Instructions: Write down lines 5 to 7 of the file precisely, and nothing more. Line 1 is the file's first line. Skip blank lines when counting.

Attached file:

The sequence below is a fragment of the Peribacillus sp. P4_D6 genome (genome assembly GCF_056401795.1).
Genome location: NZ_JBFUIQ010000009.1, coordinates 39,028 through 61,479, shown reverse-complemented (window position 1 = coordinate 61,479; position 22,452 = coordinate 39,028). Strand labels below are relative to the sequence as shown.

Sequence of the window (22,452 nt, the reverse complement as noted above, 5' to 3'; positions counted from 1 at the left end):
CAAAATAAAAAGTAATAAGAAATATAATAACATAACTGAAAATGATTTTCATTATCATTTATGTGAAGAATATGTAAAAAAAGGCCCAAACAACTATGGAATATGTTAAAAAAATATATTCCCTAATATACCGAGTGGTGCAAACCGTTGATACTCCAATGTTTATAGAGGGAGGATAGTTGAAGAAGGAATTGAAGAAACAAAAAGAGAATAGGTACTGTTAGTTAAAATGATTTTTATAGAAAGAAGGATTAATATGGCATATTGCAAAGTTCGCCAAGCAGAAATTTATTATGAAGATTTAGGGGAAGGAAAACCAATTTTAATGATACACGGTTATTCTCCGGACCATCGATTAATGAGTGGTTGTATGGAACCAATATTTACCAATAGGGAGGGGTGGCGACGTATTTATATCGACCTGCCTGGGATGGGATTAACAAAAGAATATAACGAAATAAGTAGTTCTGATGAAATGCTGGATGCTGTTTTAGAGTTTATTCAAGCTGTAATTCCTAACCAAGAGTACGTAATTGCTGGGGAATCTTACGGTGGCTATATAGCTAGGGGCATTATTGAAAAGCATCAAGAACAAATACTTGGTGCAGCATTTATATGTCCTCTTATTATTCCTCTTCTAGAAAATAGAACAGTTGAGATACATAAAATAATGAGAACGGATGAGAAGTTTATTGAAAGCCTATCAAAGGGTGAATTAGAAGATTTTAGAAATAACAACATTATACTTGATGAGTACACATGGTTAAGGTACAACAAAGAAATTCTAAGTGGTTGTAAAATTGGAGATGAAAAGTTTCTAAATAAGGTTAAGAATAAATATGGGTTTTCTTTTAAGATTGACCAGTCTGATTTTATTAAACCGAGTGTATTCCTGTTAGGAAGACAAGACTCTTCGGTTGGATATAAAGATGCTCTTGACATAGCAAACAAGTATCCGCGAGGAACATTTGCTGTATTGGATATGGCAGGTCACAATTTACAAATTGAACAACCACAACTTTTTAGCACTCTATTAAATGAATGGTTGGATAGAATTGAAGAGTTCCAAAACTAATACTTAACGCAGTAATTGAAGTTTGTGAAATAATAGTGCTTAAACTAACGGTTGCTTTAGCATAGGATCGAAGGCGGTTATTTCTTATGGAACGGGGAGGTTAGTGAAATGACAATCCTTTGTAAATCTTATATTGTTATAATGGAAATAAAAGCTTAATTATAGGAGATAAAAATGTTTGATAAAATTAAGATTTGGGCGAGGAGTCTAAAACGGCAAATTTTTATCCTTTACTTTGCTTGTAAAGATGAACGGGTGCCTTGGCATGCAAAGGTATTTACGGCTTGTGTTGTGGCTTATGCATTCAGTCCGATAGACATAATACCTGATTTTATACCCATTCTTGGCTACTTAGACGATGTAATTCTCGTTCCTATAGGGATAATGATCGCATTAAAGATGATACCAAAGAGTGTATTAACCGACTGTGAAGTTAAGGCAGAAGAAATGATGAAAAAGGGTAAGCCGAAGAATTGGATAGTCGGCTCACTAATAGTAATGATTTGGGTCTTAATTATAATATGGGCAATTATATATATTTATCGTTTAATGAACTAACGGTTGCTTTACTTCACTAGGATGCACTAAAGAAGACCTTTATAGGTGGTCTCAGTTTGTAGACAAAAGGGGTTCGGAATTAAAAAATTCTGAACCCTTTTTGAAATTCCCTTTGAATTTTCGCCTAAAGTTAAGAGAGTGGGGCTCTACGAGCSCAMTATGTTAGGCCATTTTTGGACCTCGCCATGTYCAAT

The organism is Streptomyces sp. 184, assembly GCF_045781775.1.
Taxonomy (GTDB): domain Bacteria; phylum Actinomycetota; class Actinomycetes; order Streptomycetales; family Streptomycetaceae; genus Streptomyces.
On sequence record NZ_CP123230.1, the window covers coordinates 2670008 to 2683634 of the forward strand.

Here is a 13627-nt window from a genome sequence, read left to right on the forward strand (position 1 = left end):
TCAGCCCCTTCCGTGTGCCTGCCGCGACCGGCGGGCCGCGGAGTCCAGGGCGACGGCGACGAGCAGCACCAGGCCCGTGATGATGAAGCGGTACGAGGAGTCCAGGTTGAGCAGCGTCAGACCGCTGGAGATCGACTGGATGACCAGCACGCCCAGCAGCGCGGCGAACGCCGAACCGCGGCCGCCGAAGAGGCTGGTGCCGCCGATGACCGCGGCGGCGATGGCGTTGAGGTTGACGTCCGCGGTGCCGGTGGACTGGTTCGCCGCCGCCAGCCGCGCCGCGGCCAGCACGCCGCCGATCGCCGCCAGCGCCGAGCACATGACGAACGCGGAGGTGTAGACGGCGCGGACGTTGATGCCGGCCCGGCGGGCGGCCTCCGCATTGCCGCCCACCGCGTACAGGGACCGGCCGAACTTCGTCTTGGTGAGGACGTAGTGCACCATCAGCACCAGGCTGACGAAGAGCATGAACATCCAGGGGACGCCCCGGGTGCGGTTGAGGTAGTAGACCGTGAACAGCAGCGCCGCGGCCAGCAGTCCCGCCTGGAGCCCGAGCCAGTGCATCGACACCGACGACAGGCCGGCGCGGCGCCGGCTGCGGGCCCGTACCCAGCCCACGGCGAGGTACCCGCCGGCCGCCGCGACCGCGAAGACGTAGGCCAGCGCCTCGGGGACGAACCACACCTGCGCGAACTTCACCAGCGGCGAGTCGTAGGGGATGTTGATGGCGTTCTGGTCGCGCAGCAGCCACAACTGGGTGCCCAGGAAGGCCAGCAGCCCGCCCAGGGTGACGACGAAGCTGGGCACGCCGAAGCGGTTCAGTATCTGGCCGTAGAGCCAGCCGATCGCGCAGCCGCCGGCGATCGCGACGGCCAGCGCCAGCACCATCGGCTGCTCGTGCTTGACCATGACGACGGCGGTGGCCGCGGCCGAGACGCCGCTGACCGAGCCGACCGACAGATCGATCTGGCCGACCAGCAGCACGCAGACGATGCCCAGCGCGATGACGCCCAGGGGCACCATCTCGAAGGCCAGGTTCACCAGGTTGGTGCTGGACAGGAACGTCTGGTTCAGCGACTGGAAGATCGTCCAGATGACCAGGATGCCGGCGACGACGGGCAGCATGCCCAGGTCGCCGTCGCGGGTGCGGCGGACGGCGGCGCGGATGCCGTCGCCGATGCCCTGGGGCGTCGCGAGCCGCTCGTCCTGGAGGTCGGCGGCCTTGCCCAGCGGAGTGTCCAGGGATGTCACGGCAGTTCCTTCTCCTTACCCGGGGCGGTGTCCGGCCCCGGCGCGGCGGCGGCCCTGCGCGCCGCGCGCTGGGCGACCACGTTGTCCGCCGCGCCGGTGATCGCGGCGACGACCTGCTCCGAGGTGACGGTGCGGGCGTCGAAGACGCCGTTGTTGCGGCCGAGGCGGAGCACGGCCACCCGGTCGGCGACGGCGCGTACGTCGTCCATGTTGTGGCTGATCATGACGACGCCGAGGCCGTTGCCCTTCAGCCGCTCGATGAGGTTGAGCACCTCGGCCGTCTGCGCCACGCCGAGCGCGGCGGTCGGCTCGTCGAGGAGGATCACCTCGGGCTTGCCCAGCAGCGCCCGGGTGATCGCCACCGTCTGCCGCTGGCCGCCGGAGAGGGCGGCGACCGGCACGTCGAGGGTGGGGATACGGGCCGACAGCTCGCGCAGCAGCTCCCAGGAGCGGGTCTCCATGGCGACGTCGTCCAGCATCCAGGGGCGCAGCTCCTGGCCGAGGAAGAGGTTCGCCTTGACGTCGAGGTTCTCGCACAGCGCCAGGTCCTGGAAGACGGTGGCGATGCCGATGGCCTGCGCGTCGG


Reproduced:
The organism is Streptomyces sp. 184, assembly GCF_045781775.1.
Taxonomy (GTDB): domain Bacteria; phylum Actinomycetota; class Actinomycetes; order Streptomycetales; family Streptomycetaceae; genus Streptomyces.
On sequence record NZ_CP123230.1, the window covers coordinates 2670008 to 2683634 of the forward strand.